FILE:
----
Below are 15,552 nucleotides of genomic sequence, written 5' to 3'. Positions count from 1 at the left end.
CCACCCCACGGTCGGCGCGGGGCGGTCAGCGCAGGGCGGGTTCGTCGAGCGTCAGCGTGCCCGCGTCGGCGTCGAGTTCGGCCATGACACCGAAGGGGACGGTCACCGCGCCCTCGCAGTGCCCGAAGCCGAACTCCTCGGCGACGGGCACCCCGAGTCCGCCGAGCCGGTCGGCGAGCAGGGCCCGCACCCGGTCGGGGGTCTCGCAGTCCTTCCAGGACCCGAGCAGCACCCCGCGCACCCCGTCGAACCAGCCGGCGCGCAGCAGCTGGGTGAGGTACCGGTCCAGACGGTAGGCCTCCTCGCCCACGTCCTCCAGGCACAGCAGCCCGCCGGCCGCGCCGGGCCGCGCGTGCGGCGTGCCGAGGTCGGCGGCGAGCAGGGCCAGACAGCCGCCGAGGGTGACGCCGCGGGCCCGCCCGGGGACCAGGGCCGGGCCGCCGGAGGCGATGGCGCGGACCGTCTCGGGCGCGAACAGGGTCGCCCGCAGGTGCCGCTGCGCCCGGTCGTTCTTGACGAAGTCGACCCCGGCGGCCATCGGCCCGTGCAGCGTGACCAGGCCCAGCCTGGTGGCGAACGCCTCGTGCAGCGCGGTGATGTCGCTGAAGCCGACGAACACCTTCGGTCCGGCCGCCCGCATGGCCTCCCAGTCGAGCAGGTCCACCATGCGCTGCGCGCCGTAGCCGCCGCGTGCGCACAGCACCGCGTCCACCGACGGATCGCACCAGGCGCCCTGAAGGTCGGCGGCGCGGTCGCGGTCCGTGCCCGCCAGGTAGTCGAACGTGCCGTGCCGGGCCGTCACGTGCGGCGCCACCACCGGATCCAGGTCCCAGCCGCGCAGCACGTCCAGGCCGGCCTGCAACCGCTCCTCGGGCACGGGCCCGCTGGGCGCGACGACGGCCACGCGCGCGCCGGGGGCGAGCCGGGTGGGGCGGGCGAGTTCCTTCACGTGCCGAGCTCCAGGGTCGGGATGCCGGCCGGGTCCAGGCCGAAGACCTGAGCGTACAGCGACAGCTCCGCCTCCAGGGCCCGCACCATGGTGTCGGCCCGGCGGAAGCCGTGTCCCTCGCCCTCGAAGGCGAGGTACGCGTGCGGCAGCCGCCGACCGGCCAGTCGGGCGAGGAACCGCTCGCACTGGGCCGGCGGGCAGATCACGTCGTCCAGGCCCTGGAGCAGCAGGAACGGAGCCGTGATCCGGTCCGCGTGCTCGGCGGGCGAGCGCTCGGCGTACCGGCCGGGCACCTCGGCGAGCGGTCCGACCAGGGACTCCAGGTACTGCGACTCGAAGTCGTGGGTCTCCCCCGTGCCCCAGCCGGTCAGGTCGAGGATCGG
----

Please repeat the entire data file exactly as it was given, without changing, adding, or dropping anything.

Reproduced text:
Below are 15,552 nucleotides of genomic sequence, written 5' to 3'. Positions count from 1 at the left end.
CCACCCCACGGTCGGCGCGGGGCGGTCAGCGCAGGGCGGGTTCGTCGAGCGTCAGCGTGCCCGCGTCGGCGTCGAGTTCGGCCATGACACCGAAGGGGACGGTCACCGCGCCCTCGCAGTGCCCGAAGCCGAACTCCTCGGCGACGGGCACCCCGAGTCCGCCGAGCCGGTCGGCGAGCAGGGCCCGCACCCGGTCGGGGGTCTCGCAGTCCTTCCAGGACCCGAGCAGCACCCCGCGCACCCCGTCGAACCAGCCGGCGCGCAGCAGCTGGGTGAGGTACCGGTCCAGACGGTAGGCCTCCTCGCCCACGTCCTCCAGGCACAGCAGCCCGCCGGCCGCGCCGGGCCGCGCGTGCGGCGTGCCGAGGTCGGCGGCGAGCAGGGCCAGACAGCCGCCGAGGGTGACGCCGCGGGCCCGCCCGGGGACCAGGGCCGGGCCGCCGGAGGCGATGGCGCGGACCGTCTCGGGCGCGAACAGGGTCGCCCGCAGGTGCCGCTGCGCCCGGTCGTTCTTGACGAAGTCGACCCCGGCGGCCATCGGCCCGTGCAGCGTGACCAGGCCCAGCCTGGTGGCGAACGCCTCGTGCAGCGCGGTGATGTCGCTGAAGCCGACGAACACCTTCGGTCCGGCCGCCCGCATGGCCTCCCAGTCGAGCAGGTCCACCATGCGCTGCGCGCCGTAGCCGCCGCGTGCGCACAGCACCGCGTCCACCGACGGATCGCACCAGGCGCCCTGAAGGTCGGCGGCGCGGTCGCGGTCCGTGCCCGCCAGGTAGTCGAACGTGCCGTGCCGGGCCGTCACGTGCGGCGCCACCACCGGATCCAGGTCCCAGCCGCGCAGCACGTCCAGGCCGGCCTGCAACCGCTCCTCGGGCACGGGCCCGCTGGGCGCGACGACGGCCACGCGCGCGCCGGGGGCGAGCCGGGTGGGGCGGGCGAGTTCCTTCACGTGCCGAGCTCCAGGGTCGGGATGCCGGCCGGGTCCAGGCCGAAGACCTGAGCGTACAGCGACAGCTCCGCCTCCAGGGCCCGCACCATGGTGTCGGCCCGGCGGAAGCCGTGTCCCTCGCCCTCGAAGGCGAGGTACGCGTGCGGCAGCCGCCGACCGGCCAGTCGGGCGAGGAACCGCTCGCACTGGGCCGGCGGGCAGATCACGTCGTCCAGGCCCTGGAGCAGCAGGAACGGAGCCGTGATCCGGTCCGCGTGCTCGGCGGGCGAGCGCTCGGCGTACCGGCCGGGCACCTCGGCGAGCGGTCCGACCAGGGACTCCAGGTACTGCGACTCGAAGTCGTGGGTCTCCCCCGTGCCCCAGCCGGTCAGGTCGAGGATCGG